5. The process as claimed in claim 1, wherein said thioester is used in an amount of 0.001%-5%, based on the weight of the monomer mixture, or the molar ratio of free-radical initiator to thioester is in the range of from 50:1 to 1:1, or said thioester is used in said amount and said molar ratio is in said range.
6. The process as claimed in claim 1, comprising a further step of applying said polyacrylates from solution as a film to a support or to a backing material.
7. The process as claimed in claim 1, comprising the further steps of concentrating said polyacrylates to solvent content of ≦2% by weight, and then applying same as a hotmelt composition in a form of a film to a support material or to a backing material.
8. The process as claimed in claim 3 or 4 wherein the polyacrylate film applied to the support or the backing material is crosslinked by thermal treatment.
9. The process of claim 1, wherein said conversion is >95%.
Description

The invention relates to a process for preparing polyacrylates having an average molecular weight of between 250,000 g/mol and 1,000,000 g/mol and a narrow molecular weight distribution.

Owing to ongoing technological developments in the coating process, there is a continuing demand for new developments in the field of pressure sensitive adhesives (PSAs). In industry, hotmelt processes with solvent-free coating technology for preparing PSAs are of growing significance, since the environmental strictures are becoming ever greater and the prices of solvents are rising. Hotmelt processes are already state of the art for SIS adhesives. In contrast, acrylic PSAs are still processed largely from solution. In this respect, an excessive average molecular weight continues to present problems, since, although it is essential for high shear strength, it causes a sharp rise in the flow viscosity, so that acrylic hotmelts with an average molecular weight of >1,000,000 g/mol are difficult to process from the melt.

On the other hand, low molecular weight acrylic hotmelts have already been successfully implemented as hotmelt PSAs (BASF AG, e.g. UV 203 AC resins). Here, benzophenone derivatives or acetophenone derivatives are incorporated as acrylated photoinitiators into the acrylic polymer chain and then crosslinked with UV radiation [U.S. Pat. No. 5,073,611]. Nevertheless, the obtainable shear strength with such systems is still not satisfactory, although as a result of the low average molecular weight (≈250,000 g/mol) the flow viscosity is relatively low.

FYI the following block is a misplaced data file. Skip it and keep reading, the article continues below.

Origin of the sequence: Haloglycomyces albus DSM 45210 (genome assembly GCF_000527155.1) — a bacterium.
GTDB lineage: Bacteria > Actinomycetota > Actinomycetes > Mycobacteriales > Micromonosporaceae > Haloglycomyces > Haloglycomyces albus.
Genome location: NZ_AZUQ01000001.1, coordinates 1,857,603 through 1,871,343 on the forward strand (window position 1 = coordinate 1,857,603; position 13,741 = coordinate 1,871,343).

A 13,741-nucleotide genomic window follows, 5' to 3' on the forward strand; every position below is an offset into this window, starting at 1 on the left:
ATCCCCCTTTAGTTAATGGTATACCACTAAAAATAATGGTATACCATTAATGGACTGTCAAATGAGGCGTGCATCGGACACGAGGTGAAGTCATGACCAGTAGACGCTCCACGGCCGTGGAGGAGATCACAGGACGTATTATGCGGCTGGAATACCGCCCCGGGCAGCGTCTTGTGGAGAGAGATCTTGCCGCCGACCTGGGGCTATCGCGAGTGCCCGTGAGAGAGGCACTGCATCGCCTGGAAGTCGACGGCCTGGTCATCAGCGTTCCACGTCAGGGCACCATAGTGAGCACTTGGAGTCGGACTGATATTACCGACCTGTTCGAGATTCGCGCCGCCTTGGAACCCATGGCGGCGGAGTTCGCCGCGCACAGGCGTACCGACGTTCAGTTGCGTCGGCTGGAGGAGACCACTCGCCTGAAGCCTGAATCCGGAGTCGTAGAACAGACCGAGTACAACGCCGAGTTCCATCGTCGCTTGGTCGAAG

The preparation of relatively high molecular weight acrylic PSAs (average molecular weight between 250,000 g/mol and 1,000,000 g/mol) requires specific polymerization processes. Polymerization cannot be carried out without solvent, since at a certain point in time the flow viscosity becomes too high and the conversion of the reaction is very low. The residual monomers would disrupt the hotmelt process. Consequently, acrylic monomers are polymerized conventionally in solution and then concentrated in a concentrating extruder [EP 0621 326 B1].

Nevertheless, the concentration of this acrylic PSA causes problems, since for environmental reasons solvent mixtures, such as special boiling point spirits and acetone, for example, are frequently used (state of the art). Toluene is suspected of being carcinogenic and is therefore no longer utilized. A mixture of solvents leads to the absence of a continuous boiling point in the concentration process, with the consequence that it is very difficult to remove the solvent to a fraction of less than 0.5% (percent by weight based on the polymer). Attempts are therefore made to polymerize acrylates in only one solvent and with one regulator. The regulator meets the functions of avoiding gelling, lowering the average molecular weight, absorbing the heat given off in the initiation phase, lowering the molecular weight distribution, and yet ensuring a high conversion.

The regulators used are generally thiols, alcohols or halides, such as carbon tetrabromide, for example [cf., for example, H.-G. Elias, “Makromoleküle”, Hüthig & Wepf Verlag, Basle, 5th Edition, 1990]. The use of halide regulators is decreasing persistently, however, on environmental grounds. Thiols and alcohols are suitable as regulators and, depending on concentration, greatly reduce the average molecular weight of the polymer but lead to a marked broadening of the molecular weight distribution. This is undesirable for acrylic PSAs, since polyacrylates with too low a molecular weight sharply reduce the cohesion and polyacrylates with a very high molecular weight make the melt viscosity a hindering factor in processing as a hotmelt.